Artist
Phil Yost
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Ann Fensterstock is the author of the book Art On The Block. The book charts the history of the New York art world over the last sixty years. Unlike other cultural and business districts in New York, the hub of the art scene has had a tendency to pick up and move. Over the last six decades artists and galleries have moved from uptown to downtown, spread across lower Manhattan, and set up shop across the East River in Brooklyn. Art on the Block tells the story of this migration and explores why the art world doesn't stay put.
In 2006, after a year-long journey through space, a NASA probe called the Mars Reconnaissance Orbiter settled into a circular orbit around the Red Planet. Among the MRO's various scientific instruments was a camera, known as the HiRISE. HiRISE stands for High Resolution Imaging Science Experiment, and it's the largest and most advanced camera ever sent to another planet. Over the last 7 years, the HiRISE has sent back stunning images of the Martian surface Photographs of sand dunes and craters, dust devils and ancient riverbeds, frozen water and glaciers of CO2 have helped planetary scientists learn more about the dynamic surface of the Red Planet. The HiRISE images played a key role in choosing the landing site for the Curiosity rover, and they are sure to play an important role in identifying a landing site for humans, if and when NASA decides to plan the mission. Earlier this year Aperture published This Is Mars, a fine art book of beautifully printed black and white photographs taken by the HiRISE camera. Flipping through it's hard not to be sucked in by the almost erie detail in these pictures. Some, like the images of sand dunes and valleys seem almost familiar, reminiscent of desert landscapes on Earth. Others, like the Proctor crater and the abstract formations around the Martian polar regions, are positively alien. According to one of the book's authors, astrophysicist Francis Rocard, "the [HiRISE] camera equals a naked-eye view of the planet at a flight level of approximately one kilometer." So looking at these landscapes you're about ten times closer to the ground than when you're looking out the window of an airplane. The man who helped get the HiRISE camera of the ground and into orbit around Mars, is Dr. Alfred McEwen. He's a professor of planetary science at the University of Arizona and the principal investigator for HiRISE. Last week I got a chance to speak with Dr. McEwen about the Red Planet and the book This is Mars. Also this week, a look at Trevor Paglen's project, The Last Pictures. Playlist 00:00 This Is Mars pt 1 06:48 Track 07 - Cluster 07:03 This Is Mars pt 2 09:54 Bent City I - Phil Yost 10:34 This Is Mars pt 3 12:37 Clockworks - Laurie Spiegel 12:48 This Is Mars pt 4 18:08 Passerine- OK Ikumi 18:26 This Is Mars pt 5 19:35 The Steakout - Sun Araw 19:39 Trevor Paglen - The Last Pictures 27:33 Finish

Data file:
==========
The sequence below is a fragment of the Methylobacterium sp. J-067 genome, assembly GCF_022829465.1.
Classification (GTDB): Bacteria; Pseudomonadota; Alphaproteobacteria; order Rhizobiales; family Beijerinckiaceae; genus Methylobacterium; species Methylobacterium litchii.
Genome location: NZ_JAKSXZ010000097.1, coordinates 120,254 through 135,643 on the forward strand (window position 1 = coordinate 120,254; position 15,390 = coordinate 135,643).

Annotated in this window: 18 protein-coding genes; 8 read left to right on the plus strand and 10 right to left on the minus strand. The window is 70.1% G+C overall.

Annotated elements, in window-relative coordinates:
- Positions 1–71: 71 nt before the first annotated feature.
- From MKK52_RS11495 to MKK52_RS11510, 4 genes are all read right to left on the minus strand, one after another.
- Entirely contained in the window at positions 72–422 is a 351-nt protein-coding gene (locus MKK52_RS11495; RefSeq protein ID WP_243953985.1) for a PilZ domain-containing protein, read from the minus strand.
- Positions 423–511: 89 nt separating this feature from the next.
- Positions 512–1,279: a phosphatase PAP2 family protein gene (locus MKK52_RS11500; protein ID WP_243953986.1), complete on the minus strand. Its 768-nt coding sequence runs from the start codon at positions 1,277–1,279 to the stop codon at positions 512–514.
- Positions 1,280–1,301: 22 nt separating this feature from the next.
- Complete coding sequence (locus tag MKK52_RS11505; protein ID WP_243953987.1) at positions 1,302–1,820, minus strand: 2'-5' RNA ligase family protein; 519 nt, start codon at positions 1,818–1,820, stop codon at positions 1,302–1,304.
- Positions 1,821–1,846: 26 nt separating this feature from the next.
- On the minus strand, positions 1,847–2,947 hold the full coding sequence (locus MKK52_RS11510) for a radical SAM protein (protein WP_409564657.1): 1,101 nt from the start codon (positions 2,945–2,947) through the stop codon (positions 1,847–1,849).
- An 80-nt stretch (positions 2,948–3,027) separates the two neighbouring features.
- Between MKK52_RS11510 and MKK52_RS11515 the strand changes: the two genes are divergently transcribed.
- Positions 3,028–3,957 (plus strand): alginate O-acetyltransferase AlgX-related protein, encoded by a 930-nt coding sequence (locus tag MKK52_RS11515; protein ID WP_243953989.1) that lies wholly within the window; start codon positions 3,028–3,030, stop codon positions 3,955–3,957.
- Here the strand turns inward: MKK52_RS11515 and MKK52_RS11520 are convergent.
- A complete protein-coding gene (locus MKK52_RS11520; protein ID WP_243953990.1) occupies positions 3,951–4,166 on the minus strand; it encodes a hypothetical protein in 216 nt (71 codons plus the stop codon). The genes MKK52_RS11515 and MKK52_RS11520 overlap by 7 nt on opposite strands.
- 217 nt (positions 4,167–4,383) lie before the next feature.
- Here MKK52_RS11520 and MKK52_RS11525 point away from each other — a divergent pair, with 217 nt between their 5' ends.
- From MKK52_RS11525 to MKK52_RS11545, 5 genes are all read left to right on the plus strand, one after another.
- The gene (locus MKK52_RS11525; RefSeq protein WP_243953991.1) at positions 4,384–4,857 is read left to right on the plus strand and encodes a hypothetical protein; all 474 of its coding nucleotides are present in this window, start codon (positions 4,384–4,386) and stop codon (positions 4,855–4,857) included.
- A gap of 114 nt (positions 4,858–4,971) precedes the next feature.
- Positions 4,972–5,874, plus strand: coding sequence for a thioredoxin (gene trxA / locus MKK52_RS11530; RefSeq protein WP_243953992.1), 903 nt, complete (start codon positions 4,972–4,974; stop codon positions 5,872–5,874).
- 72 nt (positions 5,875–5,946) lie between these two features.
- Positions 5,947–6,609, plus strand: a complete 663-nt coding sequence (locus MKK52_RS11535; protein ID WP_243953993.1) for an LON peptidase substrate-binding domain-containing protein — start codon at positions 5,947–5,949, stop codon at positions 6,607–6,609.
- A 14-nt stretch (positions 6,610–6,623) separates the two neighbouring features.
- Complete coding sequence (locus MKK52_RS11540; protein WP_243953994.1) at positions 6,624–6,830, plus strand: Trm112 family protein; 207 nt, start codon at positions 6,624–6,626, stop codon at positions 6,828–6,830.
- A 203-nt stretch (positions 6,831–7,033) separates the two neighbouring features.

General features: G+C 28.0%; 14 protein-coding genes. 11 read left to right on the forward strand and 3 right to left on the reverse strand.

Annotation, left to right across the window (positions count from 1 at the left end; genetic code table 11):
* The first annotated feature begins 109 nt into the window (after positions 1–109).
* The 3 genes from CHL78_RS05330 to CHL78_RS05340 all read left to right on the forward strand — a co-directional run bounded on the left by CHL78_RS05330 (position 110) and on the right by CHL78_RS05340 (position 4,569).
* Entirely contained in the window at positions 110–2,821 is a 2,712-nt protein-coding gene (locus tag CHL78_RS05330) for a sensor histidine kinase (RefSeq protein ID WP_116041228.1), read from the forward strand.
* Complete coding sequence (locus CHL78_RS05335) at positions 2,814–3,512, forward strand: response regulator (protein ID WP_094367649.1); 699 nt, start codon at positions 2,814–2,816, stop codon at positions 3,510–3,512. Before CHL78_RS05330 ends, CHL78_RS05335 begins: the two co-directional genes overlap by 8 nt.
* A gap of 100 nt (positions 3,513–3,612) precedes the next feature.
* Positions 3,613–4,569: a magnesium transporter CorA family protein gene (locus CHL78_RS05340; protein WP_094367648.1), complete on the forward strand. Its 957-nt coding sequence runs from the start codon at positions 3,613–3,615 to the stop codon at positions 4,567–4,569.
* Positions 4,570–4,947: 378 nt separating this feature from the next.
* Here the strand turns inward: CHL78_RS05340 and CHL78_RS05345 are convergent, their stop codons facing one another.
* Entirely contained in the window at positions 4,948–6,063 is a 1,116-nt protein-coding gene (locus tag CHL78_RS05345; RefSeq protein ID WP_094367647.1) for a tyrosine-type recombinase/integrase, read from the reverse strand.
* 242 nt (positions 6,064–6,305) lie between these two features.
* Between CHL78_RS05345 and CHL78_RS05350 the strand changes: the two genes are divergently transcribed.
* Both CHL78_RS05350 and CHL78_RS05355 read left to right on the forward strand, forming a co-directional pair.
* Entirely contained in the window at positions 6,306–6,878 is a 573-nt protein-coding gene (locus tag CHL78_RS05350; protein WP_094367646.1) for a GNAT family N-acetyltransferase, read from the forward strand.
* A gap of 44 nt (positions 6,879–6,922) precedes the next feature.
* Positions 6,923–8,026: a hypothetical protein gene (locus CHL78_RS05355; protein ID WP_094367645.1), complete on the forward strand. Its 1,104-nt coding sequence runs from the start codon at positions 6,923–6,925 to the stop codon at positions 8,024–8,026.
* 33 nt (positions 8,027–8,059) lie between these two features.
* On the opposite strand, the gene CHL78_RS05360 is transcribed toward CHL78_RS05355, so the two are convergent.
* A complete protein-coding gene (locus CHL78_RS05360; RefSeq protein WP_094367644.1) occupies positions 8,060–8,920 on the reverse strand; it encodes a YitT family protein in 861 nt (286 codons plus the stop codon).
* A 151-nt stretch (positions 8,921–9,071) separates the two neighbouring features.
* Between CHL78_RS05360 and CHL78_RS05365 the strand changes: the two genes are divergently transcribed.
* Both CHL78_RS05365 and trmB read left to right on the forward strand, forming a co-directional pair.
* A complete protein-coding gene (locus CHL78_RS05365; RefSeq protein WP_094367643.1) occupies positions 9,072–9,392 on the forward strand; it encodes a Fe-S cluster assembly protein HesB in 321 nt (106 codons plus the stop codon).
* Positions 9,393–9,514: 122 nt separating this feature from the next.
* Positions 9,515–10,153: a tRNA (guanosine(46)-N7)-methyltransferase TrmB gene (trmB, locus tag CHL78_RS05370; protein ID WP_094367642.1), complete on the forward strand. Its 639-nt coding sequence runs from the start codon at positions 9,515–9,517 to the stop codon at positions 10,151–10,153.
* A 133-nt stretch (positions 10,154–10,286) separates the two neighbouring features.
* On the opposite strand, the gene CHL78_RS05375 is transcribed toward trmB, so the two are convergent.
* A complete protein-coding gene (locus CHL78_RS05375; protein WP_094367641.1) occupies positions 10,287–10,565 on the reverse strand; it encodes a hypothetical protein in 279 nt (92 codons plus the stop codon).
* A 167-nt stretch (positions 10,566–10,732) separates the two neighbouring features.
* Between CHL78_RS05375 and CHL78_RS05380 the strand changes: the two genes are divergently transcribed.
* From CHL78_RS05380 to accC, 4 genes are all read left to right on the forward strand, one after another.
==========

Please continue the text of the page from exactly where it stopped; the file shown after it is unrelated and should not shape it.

In the new book Art On The Block, writer Ann Fensterstock charts the history of the New York art world over the last sixty years. Unlike other cultural and business districts in New York, the hub of the art scene has had a tendency to pick up and move. Over the last six decades artists and galleries have moved from uptown to downtown, spread across lower Manhattan, and set up shop across the East River in Brooklyn. Art on the Block tells the story of this migration and explores why the art world doesn't stay put. Playlist 00:00 Art On The Block pt. 1 06:25 Lizard Watcher's Theme - Phil Yost 07:04 Art On The Block pt. 2 11:02 We Are Him - Angels of Light 11:36 Art On The Block pt. 4 16:45 Bent City I - Phil Yost 17:26 Art On The Block pt. 5 22:11 Crash - Folk Implosion 22:27 Art On The Block pt. 6 28:56 Every Party - Erlend Oye 29:50 Finish

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